Global Insight

March 4, 2013 4:00 pm
 
Xi’s task exposes limits of central control
 
Politicians, bankers and business leaders in the west often look at China’s system of market leninism with a touch of envy.


How far-sighted China’s leaders are with their five-, 10- and even 20-year plans. How efficient the system is without the hindrance of popular elections or pesky concerns over individual liberties.


Many of these admirers may expect visionary policies to be unveiled at China’s annual parliamentary session, which opens on Tuesday and will formally anoint Xi Jinping as president for the next decade by the time it closes on March 17.


But apart from some tinkering around the edges and a bureaucratic reshuffle of ministries, the session is likely to disappoint anyone who hopes for serious root and branch reform of China’s current political or economic structure.


Mr Xi is the powerful son of a Communist guerilla commander who also served at the top of the Chinese government. Perhaps the best way for FT readers to think of him is as the newly appointed chief executive of an enormous conglomerate who has worked for the company his whole life and whose father was a founding shareholder and lifelong senior executive.


Success in his new role depends to a large degree on the support of upper and middle management, many of whom he has known since he was a young recruit.


He will also have to contend with a shadowy board of directors made up of senior and retired civilian and military officials and their families who retain veto rights over major policy initiatives even after they have left the political stage.


There is not a scrap of evidence that Mr Xi harbours a secret desire to radically overhaul the current Chinese system and that is one big reason why he got this job in the first place.


But even if he was somehow planning to introduce major reforms, the chances are slim that he would be able to vanquish any of the huge array of vested interests that oppose change in almost every sphere.


The most illuminating expression of Mr Xi’s guiding ideology probably came during a visit to a Chinese military base in December when he said: “To realise the great rejuvenation of the Chinese nation we must fully achieve both a rich country and a strong army.”
Since taking over as head of the Communist party and head of the military in November, Mr Xi has done a masterful job of playing to his various constituents.


He has talked tough for the nationalists. He has talked about constitutionalism for the liberals. He has talked up private enterprise and the revival of the decrepit welfare state. And he has launched a hugely popular but so far superficial anti-corruption campaign.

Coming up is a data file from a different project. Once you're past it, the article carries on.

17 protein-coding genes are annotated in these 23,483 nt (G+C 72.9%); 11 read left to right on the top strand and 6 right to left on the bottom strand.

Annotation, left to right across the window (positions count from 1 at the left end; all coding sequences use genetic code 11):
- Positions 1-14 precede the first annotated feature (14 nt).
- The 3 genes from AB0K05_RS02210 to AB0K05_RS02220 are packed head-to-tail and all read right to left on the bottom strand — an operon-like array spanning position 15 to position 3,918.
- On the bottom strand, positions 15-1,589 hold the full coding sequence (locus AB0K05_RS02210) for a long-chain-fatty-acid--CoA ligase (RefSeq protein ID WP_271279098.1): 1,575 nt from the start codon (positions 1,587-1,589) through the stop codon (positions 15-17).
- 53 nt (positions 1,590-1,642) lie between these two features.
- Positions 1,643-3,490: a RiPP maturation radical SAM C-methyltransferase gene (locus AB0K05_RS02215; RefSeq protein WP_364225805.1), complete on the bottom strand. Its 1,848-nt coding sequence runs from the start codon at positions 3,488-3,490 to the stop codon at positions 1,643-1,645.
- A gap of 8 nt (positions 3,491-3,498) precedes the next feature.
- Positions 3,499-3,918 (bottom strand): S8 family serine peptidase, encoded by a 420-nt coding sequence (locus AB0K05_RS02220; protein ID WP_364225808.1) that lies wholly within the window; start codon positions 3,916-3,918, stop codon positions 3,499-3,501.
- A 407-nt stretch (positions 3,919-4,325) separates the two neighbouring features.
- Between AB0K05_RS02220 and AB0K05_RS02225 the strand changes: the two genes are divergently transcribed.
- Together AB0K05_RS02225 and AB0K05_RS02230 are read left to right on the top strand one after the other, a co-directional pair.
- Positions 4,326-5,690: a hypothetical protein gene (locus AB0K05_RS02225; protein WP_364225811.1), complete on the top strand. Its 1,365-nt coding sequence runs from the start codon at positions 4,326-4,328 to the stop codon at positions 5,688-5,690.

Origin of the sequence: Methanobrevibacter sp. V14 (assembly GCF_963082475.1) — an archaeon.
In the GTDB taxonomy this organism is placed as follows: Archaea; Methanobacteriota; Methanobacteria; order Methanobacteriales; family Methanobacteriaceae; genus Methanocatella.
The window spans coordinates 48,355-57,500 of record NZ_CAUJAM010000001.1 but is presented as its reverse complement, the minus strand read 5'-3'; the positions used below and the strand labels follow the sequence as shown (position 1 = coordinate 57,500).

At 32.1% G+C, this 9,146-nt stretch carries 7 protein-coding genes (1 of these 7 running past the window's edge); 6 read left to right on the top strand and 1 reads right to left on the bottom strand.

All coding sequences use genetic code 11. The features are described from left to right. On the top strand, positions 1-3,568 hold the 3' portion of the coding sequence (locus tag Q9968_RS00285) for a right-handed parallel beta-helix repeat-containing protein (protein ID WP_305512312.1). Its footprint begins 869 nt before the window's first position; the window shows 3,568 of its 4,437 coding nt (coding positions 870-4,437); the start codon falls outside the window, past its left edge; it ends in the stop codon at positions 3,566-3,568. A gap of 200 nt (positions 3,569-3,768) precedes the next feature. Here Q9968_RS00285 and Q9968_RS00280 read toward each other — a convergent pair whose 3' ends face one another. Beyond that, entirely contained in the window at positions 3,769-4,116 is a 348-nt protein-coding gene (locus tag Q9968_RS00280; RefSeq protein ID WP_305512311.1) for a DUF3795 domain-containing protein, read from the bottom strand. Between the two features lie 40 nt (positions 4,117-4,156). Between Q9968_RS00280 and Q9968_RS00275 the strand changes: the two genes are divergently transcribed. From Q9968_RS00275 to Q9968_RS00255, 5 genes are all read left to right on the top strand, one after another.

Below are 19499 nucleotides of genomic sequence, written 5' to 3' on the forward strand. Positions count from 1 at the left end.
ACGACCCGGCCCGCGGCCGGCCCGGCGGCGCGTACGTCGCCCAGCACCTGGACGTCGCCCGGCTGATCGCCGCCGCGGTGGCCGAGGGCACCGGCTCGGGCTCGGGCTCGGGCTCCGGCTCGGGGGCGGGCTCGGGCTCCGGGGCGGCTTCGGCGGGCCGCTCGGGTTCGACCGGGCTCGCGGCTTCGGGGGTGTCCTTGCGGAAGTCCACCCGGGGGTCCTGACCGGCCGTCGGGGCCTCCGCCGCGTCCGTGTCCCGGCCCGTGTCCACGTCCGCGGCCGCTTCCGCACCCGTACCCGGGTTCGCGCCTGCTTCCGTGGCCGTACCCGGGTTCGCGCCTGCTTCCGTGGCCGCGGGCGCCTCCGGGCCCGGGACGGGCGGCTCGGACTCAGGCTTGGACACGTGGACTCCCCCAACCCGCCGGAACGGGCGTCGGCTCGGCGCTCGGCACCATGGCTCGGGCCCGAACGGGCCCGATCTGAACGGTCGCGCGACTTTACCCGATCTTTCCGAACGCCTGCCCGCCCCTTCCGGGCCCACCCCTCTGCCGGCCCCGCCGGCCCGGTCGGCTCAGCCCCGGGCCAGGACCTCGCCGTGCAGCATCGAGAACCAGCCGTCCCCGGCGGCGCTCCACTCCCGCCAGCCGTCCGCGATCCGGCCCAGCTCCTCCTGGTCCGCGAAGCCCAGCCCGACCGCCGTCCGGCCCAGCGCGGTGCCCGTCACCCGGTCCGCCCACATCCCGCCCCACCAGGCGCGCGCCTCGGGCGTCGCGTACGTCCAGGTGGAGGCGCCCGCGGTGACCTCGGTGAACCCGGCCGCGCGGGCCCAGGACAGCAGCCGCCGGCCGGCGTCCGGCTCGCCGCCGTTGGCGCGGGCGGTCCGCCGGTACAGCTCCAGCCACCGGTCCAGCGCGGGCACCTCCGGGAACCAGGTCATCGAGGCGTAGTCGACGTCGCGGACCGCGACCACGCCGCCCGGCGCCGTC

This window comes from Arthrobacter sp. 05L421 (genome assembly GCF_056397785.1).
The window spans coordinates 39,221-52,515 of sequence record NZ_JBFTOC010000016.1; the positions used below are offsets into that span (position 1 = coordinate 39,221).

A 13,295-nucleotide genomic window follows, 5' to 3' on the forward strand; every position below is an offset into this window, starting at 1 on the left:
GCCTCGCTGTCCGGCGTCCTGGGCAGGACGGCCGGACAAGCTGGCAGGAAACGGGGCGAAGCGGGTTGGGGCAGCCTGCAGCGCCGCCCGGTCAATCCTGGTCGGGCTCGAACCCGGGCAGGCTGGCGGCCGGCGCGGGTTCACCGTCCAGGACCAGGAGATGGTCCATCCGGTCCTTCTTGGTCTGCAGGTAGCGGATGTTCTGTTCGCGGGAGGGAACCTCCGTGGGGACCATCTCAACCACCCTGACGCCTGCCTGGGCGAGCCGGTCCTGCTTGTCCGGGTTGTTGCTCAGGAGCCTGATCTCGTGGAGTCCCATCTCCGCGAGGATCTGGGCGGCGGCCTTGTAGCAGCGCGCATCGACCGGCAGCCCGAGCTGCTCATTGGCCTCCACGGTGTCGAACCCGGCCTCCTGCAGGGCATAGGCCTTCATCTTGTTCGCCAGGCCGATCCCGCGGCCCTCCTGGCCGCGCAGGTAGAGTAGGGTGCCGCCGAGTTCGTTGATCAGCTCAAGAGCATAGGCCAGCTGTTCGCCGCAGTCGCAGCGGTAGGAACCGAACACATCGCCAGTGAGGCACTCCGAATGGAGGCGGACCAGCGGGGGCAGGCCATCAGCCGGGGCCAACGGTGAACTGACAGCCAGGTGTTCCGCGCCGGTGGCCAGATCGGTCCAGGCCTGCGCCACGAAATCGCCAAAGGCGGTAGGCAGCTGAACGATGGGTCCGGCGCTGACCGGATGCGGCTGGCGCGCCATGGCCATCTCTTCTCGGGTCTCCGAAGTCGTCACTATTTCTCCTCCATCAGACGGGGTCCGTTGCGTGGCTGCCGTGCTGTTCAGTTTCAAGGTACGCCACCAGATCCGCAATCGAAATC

But what he has also done is raise expectations of reform in China far beyond what he and his new administration will be able to deliver and that is likely to backfire in the end.


All across the Chinese political spectrum people are projecting their hopes and dreams onto him but the reality is that power in China is much less concentrated than it was in the days of Mao and Deng.


Far from being the all-powerful behemoth that some in the west admire for its omnipotence, the central government can often be oddly ineffectual and powerless.


A slightly frivolous but nonetheless instructive example is the government’s complete ban on the construction of golf courses that has been in place since 2004.


Since then the number of golf courses in China has nearly quadrupled. The point is that Beijing produces many well-intentioned laws and regulations that are often not implemented or enforced unless they directly align with the interests of cadres at the lower levels of state power.


The central government can impose its will and mobilise the nation when it absolutely has to but it uses up an enormous chunk of political capital every time it does that.


Because of this, China’s leaders tend to spend a lot of time giving positive speeches but they only really swing into action when faced with a serious crisis.


A good example was the Sars epidemic that emerged from southern China almost exactly 10 years ago and presented the now outgoing administration of Hu Jintao and Wen Jiabao with their first big test at the outset of their time in office.


After trying first to cover it up they finally responded by mobilising the entire country and eventually brought the disease under control. Mr Xi and his team have not yet been tested with their equivalent of a Sars moment but when they are it will provide more of an insight into their ability to govern the world’s most populous nation than the next two weeks of political pageantry in Beijing.

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Copyright The Financial Times Limited 2013.

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